§ In speaking as I have spoken I am representing not merely the herring fishermen in their thousands: I am speaking also on behalf of all those deserving men who make their living by the operations of the herring fleet. There 917 are seamen, there are the men employed in fish curing, there are the men employed in and about the harbours used by the fishing fleets, there are the fish salesmen, there are the hundreds of railwaymen employed in handling the fish boxes, there are the builders of the fishing smacks, the makers of the fishing engines, the sail makers and there are the ship chandlers. There are thousands of people whose livelihood depends on the operations of the herring fleet. What I beg of your Lordships is that you will support me in moving this Motion and in asking that the hands of the Secretary of State for Scotland shall be withheld from confirming this by-law until a full and proper Inquiry has been held, at which the fishermen shall be allowed to state their case. I beg to move.
§ VISCOUNT NOVAR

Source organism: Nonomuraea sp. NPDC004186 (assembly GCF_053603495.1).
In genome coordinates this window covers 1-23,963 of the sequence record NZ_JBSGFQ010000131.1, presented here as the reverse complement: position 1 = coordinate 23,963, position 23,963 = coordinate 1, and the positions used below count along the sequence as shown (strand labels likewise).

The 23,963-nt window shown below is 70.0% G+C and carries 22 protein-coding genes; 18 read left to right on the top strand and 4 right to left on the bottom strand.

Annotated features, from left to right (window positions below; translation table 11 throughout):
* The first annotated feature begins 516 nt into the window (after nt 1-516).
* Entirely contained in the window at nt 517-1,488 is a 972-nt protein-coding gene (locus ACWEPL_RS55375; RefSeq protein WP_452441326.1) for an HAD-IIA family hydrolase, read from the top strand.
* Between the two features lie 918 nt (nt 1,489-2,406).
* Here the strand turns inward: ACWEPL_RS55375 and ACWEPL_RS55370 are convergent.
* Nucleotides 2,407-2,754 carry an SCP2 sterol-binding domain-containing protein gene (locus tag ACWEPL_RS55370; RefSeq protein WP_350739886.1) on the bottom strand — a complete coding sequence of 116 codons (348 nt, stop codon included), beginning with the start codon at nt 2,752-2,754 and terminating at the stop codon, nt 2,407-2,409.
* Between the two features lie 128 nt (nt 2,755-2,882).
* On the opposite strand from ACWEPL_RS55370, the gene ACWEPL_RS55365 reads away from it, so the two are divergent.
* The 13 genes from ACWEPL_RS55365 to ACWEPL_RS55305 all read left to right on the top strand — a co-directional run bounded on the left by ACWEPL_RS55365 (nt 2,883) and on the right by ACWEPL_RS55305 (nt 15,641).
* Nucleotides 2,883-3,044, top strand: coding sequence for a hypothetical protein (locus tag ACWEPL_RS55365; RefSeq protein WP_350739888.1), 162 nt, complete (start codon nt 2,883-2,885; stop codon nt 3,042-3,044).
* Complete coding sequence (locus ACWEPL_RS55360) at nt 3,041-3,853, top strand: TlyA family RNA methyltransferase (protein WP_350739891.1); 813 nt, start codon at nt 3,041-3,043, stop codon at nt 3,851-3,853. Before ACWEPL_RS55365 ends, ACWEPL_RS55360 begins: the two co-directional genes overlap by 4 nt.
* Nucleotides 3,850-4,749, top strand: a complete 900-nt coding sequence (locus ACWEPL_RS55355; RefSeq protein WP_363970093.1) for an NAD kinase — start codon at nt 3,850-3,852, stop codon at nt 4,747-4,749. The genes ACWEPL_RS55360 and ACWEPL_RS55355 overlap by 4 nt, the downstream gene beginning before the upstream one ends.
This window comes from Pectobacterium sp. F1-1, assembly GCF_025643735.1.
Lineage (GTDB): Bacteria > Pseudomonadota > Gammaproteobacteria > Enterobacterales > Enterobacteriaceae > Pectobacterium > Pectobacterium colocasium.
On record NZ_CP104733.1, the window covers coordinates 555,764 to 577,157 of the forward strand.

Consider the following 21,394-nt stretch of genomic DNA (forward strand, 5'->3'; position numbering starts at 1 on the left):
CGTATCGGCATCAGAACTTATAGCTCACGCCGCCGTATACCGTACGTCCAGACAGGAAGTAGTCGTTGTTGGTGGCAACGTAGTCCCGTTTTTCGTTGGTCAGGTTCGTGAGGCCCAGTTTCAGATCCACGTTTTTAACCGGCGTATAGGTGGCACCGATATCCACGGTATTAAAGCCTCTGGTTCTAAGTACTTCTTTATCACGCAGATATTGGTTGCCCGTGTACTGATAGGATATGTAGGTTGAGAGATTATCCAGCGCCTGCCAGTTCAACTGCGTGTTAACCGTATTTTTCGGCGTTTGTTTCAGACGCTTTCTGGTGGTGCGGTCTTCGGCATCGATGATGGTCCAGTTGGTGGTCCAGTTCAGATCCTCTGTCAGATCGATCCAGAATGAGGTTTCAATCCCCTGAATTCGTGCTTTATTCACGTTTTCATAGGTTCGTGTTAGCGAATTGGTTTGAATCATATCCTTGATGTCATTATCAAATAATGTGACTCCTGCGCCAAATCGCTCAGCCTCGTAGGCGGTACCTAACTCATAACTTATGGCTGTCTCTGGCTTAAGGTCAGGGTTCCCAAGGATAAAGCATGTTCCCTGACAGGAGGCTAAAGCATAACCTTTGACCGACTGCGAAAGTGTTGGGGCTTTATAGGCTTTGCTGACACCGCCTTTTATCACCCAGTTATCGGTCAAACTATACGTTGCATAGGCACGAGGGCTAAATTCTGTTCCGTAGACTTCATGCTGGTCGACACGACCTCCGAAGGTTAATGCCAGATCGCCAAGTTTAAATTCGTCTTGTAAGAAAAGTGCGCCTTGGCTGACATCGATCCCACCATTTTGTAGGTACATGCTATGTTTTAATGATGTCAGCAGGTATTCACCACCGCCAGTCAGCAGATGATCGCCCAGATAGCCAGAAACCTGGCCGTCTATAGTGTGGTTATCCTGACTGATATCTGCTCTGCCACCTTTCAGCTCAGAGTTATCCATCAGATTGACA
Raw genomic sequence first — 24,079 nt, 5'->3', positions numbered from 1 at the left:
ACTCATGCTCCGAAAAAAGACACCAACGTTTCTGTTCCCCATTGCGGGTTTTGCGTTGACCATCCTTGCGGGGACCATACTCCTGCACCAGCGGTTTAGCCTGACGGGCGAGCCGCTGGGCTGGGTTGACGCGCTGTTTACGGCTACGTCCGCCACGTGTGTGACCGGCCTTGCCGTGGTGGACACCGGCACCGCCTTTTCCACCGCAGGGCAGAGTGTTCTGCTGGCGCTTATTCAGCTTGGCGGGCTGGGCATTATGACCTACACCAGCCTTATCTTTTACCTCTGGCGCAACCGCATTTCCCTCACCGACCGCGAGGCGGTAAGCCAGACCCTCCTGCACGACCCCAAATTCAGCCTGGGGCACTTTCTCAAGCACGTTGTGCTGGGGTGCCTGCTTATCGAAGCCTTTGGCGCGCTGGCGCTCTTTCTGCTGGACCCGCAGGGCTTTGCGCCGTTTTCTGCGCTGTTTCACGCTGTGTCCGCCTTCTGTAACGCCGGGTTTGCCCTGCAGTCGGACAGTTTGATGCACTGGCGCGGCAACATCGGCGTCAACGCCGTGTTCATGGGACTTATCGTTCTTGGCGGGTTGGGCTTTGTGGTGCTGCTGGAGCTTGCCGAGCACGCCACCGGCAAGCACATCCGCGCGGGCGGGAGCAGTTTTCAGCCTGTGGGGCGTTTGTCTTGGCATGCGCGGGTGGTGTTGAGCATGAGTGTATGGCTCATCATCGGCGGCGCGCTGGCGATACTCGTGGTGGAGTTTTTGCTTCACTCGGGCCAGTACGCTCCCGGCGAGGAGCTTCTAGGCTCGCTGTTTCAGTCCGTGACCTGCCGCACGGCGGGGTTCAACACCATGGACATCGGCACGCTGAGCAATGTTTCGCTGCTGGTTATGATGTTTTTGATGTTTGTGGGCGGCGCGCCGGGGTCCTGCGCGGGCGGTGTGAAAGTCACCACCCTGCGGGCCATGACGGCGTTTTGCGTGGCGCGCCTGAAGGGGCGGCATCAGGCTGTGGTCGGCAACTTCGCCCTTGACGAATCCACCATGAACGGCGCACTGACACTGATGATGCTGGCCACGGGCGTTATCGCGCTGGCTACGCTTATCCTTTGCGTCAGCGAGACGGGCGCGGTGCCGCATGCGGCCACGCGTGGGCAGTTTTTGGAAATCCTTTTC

My Lords, I cannot speak with the intimate acquaintance of the noble Duke with the inshore waters of the Clyde, but this is a matter which has been violently agitated during the last forty years or more in Scotland with respect to narrow waters. I represented fishermen on the east coast and I had to be quite familiar at one time with the trawling question. What was true forty years ago is no less true to-day—that if trawling is permitted in these inshore waters the waters become absolutely cleaned out of fish. It has happened in the Dornoch Firth, in the Cromarty Firth, in the Moray Firth and in the Firth of Forth. What is true there is equally true in the waters to which the noble Duke has referred, and of which he can speak with as much authority as any member of your Lordships' House. I certainly think it is surprising that we should have heard so little of this proposal to admit the trawlers back into the Clyde. I never heard of it until the subject was raised by the noble Duke, and I think that not only the fishermen should have been informed of this proposal, assuming it to be as stated by the noble Duke, which I have no doubt is the case. It certainly would require considerable explanation and defence on the part of the Government before I should withhold my support from the noble Duke in the Motion which he has made.